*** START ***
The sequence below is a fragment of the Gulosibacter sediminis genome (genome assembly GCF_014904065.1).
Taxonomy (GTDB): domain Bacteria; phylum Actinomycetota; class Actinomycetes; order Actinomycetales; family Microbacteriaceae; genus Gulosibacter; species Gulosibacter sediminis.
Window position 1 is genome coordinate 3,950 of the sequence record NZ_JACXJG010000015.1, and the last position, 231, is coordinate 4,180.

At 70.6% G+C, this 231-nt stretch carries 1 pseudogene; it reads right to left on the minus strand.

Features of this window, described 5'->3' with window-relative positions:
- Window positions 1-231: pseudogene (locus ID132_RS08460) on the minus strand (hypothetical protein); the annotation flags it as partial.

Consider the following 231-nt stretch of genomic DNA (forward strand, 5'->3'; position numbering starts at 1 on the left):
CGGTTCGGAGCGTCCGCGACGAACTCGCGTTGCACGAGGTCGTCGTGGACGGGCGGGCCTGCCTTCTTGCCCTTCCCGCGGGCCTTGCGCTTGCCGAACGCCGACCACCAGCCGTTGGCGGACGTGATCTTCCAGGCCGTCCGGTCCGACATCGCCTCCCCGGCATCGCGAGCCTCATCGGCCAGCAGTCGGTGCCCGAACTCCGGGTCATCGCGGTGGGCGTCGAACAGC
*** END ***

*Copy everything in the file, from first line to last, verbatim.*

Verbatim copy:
The sequence below is a fragment of the Gulosibacter sediminis genome (genome assembly GCF_014904065.1).
Taxonomy (GTDB): domain Bacteria; phylum Actinomycetota; class Actinomycetes; order Actinomycetales; family Microbacteriaceae; genus Gulosibacter; species Gulosibacter sediminis.
Window position 1 is genome coordinate 3,950 of the sequence record NZ_JACXJG010000015.1, and the last position, 231, is coordinate 4,180.

At 70.6% G+C, this 231-nt stretch carries 1 pseudogene; it reads right to left on the minus strand.

Features of this window, described 5'->3' with window-relative positions:
- Window positions 1-231: pseudogene (locus ID132_RS08460) on the minus strand (hypothetical protein); the annotation flags it as partial.

Consider the following 231-nt stretch of genomic DNA (forward strand, 5'->3'; position numbering starts at 1 on the left):
CGGTTCGGAGCGTCCGCGACGAACTCGCGTTGCACGAGGTCGTCGTGGACGGGCGGGCCTGCCTTCTTGCCCTTCCCGCGGGCCTTGCGCTTGCCGAACGCCGACCACCAGCCGTTGGCGGACGTGATCTTCCAGGCCGTCCGGTCCGACATCGCCTCCCCGGCATCGCGAGCCTCATCGGCCAGCAGTCGGTGCCCGAACTCCGGGTCATCGCGGTGGGCGTCGAACAGC